And I chose not to address it entirely on the forums, mostly because I don’t want to get temporarily banned from the forums. But I feel it needs addressing, because certainly there are many other people in the modeling and photography realm who feel the same way.

First of all, I used the word “opinion” earlier, and that’s exactly what the above is–this one asshole’s opinion. My opinion is that he’s got a bad attitude, despite being “the nicest guy”, and that sooner or later (likely sooner now that he’s aired this particular opinion) his attitude is going to bite him in the ass. It wouldn’t surprise me if, in a few months, he posts whining about not being able to find models to shoot with.

Second, as a photographer, your job is to shoot what the client wants. If the client wants fat, ugly, pimply-faced naked people, then that’s what you shoot. Likewise, if they want skinny, blonde, big-boobed people, then that’s what you shoot. Your client is paying you to do a job, not to voice your opinion about it. You voice your opinion about it too much, and chances are, they’ll go pay someone who can keep their piehole shut and do their job.

Now, if you’re shooting for yourself, then it’s a different story. Shooting for yourself means that you have the option of saying, “thanks, but I’m not interested in working with you”. Of course, it’s still a good idea to keep your mouth shut about what you think about some of the models who contact you… but if you choose not to, it’s best to post shit like that in a blog, not in a public forum where potential clients (and models who may have been interested in working with you) might come across it.

I’ll note here that the person who posted the above rant has recanted his statement and apologized for it. Of course, umpteen billion people have quoted it already. But at least he apologized for offending anyone.

Anyway, shit like the opinion this guy posted pisses me off. Being a model isn’t always about being pretty. Art isn’t always attractive. Photographs don’t always have to have pretty people in them. There’s always a need, somewhere, for someone who’s less than perfect. And sometimes, as a photographer, you need to get over your personal preferences, shut up, and do your job.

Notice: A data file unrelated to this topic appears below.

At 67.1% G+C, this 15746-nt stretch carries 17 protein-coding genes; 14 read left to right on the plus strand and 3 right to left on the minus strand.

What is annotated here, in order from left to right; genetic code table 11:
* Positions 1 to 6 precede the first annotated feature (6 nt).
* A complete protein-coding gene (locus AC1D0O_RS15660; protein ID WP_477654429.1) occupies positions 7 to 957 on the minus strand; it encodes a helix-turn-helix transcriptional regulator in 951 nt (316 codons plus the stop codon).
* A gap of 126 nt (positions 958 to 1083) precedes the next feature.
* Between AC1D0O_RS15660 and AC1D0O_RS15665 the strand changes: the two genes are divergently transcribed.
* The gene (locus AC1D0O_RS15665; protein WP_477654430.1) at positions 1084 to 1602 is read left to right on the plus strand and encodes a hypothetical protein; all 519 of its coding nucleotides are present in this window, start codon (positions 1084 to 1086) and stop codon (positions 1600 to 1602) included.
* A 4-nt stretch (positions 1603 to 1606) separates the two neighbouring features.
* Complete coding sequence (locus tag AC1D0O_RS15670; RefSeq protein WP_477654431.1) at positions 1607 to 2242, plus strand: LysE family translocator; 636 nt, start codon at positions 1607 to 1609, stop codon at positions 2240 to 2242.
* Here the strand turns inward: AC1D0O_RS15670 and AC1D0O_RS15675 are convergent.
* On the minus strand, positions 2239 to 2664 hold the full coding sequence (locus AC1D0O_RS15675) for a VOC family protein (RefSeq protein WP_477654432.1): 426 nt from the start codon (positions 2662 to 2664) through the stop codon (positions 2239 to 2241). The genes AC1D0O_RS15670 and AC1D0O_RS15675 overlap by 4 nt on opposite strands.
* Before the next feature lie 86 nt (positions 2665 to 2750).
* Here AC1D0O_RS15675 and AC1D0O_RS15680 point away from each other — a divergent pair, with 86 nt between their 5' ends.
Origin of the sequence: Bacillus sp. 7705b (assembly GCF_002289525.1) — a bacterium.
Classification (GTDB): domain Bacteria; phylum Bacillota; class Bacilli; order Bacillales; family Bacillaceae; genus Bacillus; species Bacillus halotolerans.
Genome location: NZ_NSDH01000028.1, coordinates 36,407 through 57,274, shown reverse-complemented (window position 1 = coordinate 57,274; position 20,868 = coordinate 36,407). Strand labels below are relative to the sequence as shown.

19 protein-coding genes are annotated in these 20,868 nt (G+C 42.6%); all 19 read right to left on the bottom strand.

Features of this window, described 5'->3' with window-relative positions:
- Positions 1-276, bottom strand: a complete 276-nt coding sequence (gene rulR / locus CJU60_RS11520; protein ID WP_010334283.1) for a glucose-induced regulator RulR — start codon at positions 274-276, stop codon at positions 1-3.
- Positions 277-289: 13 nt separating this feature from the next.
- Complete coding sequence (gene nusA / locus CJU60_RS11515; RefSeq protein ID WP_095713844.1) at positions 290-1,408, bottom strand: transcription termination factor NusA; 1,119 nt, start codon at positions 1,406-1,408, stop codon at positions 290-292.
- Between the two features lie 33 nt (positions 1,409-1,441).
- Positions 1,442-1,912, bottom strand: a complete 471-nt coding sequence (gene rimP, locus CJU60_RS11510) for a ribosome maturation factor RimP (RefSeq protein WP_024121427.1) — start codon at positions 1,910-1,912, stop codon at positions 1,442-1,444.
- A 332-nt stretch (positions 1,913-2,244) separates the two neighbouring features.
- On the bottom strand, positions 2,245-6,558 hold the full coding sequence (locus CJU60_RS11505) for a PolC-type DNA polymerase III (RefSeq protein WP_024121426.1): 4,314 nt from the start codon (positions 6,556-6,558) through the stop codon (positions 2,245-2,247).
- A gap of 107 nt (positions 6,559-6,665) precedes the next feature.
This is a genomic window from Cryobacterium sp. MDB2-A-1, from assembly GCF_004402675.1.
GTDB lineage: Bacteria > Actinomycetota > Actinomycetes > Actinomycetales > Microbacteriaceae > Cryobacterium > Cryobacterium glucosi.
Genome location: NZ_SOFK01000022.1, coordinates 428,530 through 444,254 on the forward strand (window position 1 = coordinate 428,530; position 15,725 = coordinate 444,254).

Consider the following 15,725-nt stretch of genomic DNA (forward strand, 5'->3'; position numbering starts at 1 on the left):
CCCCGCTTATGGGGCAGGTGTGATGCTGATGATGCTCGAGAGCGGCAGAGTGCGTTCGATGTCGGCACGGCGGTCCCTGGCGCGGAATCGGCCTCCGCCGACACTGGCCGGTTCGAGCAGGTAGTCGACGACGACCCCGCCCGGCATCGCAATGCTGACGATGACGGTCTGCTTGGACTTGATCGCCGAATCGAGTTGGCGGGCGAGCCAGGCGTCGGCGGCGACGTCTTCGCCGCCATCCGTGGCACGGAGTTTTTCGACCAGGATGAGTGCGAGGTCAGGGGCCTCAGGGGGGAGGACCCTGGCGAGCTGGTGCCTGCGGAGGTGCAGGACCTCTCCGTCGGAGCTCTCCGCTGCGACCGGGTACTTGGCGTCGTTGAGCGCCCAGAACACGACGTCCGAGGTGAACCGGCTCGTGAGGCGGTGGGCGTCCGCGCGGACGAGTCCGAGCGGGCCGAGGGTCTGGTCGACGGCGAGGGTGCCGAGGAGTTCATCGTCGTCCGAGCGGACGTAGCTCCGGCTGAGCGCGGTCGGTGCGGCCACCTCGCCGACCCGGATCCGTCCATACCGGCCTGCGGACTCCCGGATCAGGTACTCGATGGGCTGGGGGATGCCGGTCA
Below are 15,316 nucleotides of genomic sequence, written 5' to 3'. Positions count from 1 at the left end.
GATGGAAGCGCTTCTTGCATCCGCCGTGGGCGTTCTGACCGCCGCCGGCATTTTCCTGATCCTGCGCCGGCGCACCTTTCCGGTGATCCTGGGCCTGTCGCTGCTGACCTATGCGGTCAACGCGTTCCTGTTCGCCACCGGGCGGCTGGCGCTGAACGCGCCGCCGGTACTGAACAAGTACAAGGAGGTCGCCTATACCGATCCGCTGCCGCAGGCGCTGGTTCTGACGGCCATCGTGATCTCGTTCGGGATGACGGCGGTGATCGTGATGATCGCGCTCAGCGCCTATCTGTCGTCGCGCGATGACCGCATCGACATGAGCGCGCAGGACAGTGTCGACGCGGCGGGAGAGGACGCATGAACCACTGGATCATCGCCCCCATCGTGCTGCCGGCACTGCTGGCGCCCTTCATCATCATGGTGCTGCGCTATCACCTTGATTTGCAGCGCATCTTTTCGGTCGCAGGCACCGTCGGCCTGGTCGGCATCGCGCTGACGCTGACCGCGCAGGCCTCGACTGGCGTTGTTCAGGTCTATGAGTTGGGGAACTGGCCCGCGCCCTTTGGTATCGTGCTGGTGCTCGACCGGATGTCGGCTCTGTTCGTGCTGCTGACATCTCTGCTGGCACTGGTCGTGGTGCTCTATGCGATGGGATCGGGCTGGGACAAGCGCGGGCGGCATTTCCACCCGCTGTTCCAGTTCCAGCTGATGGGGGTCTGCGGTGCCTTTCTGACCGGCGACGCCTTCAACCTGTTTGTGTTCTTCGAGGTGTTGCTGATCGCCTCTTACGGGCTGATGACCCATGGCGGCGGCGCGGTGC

Edit: Ok, so it wasn’t likely bad enough to get me put in time out… but it’s much better writing stuff like this here anyway, juuuust in case.

October 28, 2008

OMGz Where’s Your Website?!

If you came here from MM, you’re likely wondering where my website is, and why I changed my main link on my profile to come here. I’ve been getting a lot of questions about it, so here are the answers.

Where’s the Website?
It’s currently where it’s always been. However, it needs a bit of work, so I will likely be taking it down soon. I need to redesign it, need to add a gallery, and need to relook at all the info that’s there. So chances are, soon this will become my main website, at least for a little while. That’s better than putting up some lame “Coming Soon” or “Under Construction” graphic.

Why the Main Link Change on MM?
Because this is a better source of info for new models, because of the fact that my website sucks right now (and before you get all angry, I can say that, I designed it), and because I felt like it. Weeee!

Site’s offline. Redesigning it. Eventually…

October 27, 2008

M&G Follow-Up: Sat. Oct. 25

The M&G was a success. For the most part.

Location = Success
Mr. Beef & Pizza is more than happy to work with us on a monthly schedule. I have requested the first Saturday of every month. They are going to let me know, as there is another group that meets that night. As of right now, I’m still waiting to hear from them. But I’m in no huge hurry, as I let the manager know that we won’t be meeting the first Saturday of next month (which is this weekend). If I don’t hear from him soon, I’ll place a call. But I’m pleased that they’re willing to have us back, and that they’re more than willing to work with our group monthly.